Showing posts with label literature. Show all posts
Showing posts with label literature. Show all posts

Thursday 7 May 2020

Tagore and Nationalism

Rabindranath Tagore and Nationalism

The webinar on 'Retrospection and Relevance of Rabindranath Tagore's Literature' was organised by Shri Sangameshwar Arts and Commerce College, Chadchan, District Vijaypura (Bijapur).
The College is associated with Rani Channamma University, Belagavi (Belgaum). Its area of affiliation is districts of North Karnataka.
The webinar was coordinated by Mr. Basavraj Yallur.

Friday 1 May 2020

The Plague - Albert Camus

About - The Plague  (Albert Camus)

[... and other resources on Literature and Epidemic]

Online Test based on this blog on 'The Plague': 

Click here to appear in the online test. You will get auto-generated certificate with your score.

The Plague (French: La Peste) is a novel by Albert Camus, published in 1947, that tells the story of a plague sweeping the French Algerian city of Oran. It asks a number of questions relating to the nature of destiny and the human condition. The characters in the book, ranging from doctors to vacationers to fugitives, all help to show the effects the plague has on a populace.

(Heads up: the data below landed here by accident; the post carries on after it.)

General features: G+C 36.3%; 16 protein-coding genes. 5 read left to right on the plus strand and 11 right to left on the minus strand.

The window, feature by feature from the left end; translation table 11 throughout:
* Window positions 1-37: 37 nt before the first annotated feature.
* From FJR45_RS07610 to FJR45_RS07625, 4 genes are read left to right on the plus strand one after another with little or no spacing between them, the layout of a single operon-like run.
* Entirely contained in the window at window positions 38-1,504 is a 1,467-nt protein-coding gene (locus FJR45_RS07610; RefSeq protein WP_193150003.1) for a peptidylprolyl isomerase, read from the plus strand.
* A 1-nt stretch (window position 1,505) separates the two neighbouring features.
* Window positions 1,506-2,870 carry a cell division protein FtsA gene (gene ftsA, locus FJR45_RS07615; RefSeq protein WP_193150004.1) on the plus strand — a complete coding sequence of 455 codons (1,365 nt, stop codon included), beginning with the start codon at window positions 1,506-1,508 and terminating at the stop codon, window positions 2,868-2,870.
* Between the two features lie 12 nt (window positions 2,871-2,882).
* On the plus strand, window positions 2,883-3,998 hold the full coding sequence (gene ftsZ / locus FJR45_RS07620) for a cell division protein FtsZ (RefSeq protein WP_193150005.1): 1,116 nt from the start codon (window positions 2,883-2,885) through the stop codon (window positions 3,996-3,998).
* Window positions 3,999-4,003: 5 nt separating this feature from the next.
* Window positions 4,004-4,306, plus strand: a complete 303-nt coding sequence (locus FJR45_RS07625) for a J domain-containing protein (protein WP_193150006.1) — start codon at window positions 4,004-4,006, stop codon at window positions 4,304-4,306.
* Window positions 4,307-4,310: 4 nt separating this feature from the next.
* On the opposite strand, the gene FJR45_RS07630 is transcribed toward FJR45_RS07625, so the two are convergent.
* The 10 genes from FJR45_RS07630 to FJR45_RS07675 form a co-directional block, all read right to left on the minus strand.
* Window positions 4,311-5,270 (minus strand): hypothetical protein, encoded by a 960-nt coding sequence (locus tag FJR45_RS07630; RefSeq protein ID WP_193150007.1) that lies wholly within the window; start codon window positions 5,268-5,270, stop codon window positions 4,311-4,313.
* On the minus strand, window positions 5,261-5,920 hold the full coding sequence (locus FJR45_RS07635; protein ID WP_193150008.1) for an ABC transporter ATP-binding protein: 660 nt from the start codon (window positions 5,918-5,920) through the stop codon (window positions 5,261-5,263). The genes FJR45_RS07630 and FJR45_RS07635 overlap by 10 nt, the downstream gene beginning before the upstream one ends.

The novel is believed to be based on the cholera epidemic that killed a large proportion of Oran's population in 1849 following French colonization, but the novel is set in the 1940s.
The Plague is considered an existentialist classic despite Camus' objection to the label.
The novel has been read as an allegorical treatment of the French resistance to Nazi occupation during World War II (Tony Judt). The Plague represents how the world deals with the philosophical notion of the Absurd, a theory that Camus himself helped to define (Wikipedia).

Camus and The Plague

In January 1941, the twenty-eight year old French writer Albert Camus began work on a novel about a virus that spreads uncontrollably from animals to humans and ends up destroying half the population of a representative modern town. It was called La Peste/The Plague, eventually published in 1947 and frequently described as the greatest European novel of the postwar period (The Book of Life) . . . Click here to read more.

Video 1:

There is no more important book to understand our times than Albert Camus's The Plague, a novel about a virus that spreads uncontrollably from animals to humans and ends up destroying half the population of a representative modern town. Camus speaks to us now not because he was a magical seer, but because he correctly sized up human nature. As he wrote: ‘Everyone has inside it himself this plague, because no one in the world, no one, can ever be immune.’ (Watching time 10 minutes)

Video 2:

An analysis of Albert Camus' The Plague. Enjoy:)! "Everybody knows that pestilences have a way of recurring in the world; yet somehow we find it hard to believe in ones that crash down on our heads from a blue sky. There have been as many plagues as wars in history; yet always plagues and wars take people equally by surprise." Albert Camus, The Plague. (watching time: 25 minutes)